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Folio Prize announces long, long long list

How long should a long list be?

The Folio Prize, founded to re-elevate the literary component of literary prizes, has announced its long list for 2014. It's a long, long, long list: 80 books.

The list includes Lily King's "Euphoria," James Ellroy's "Perfidia," Peter Carey's "Amnesia" and "Can't and Won't" by Lydia Davis.

The fiction prize comes with an award of $62,000 and is presented at a literary festival in March.

To be eligible for the Folio Prize, a book must be written in English and have been published in the U.K. in 2014. Authors can be from anywhere, however, making it broader than many other literary prizes.

The still-new Folio Prize has been given just once before, in 2014 to American George Saunders for his short story collection, "Tenth of December."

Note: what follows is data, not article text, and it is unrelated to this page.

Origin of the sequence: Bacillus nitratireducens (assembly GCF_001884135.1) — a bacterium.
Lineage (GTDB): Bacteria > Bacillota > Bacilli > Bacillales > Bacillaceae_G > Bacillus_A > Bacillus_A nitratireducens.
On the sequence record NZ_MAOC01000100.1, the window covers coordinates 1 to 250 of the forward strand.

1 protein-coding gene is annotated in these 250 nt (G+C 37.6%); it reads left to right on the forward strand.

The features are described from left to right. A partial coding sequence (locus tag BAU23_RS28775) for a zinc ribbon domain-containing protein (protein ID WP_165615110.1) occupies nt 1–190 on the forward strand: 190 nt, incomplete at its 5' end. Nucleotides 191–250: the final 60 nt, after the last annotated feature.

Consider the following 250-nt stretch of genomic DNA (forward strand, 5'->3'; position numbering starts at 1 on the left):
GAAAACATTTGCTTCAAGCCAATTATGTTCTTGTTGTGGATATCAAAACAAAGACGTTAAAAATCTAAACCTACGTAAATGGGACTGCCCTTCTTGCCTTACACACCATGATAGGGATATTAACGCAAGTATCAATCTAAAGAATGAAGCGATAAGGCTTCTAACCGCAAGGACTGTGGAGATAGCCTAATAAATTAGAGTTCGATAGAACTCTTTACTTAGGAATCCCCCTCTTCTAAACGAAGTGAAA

To come up with its long list, the Folio Prize polled its academy of writers and critics for nominations. The 235 academy members include American National Book Award winner Richard Powers, Pulitzer Prize winners Michael Chabon, Junot Diaz and Paul Harding, and MacArthur "Genius" Fellows Yiyun Li and Aleksander Hemon.

The 80 titles (pdf) will be considered by a panel of five judges, who are selected from the academy. A shortlist will be announced Feb. 9.

The Folio Prize will be presented in March at the Folio Prize Fiction Festival, taking place March 20-23 in London. The festival will include the first-ever Folio Society Lecture, to be given by writer Chimamanda Ngozi Aidichie.

 

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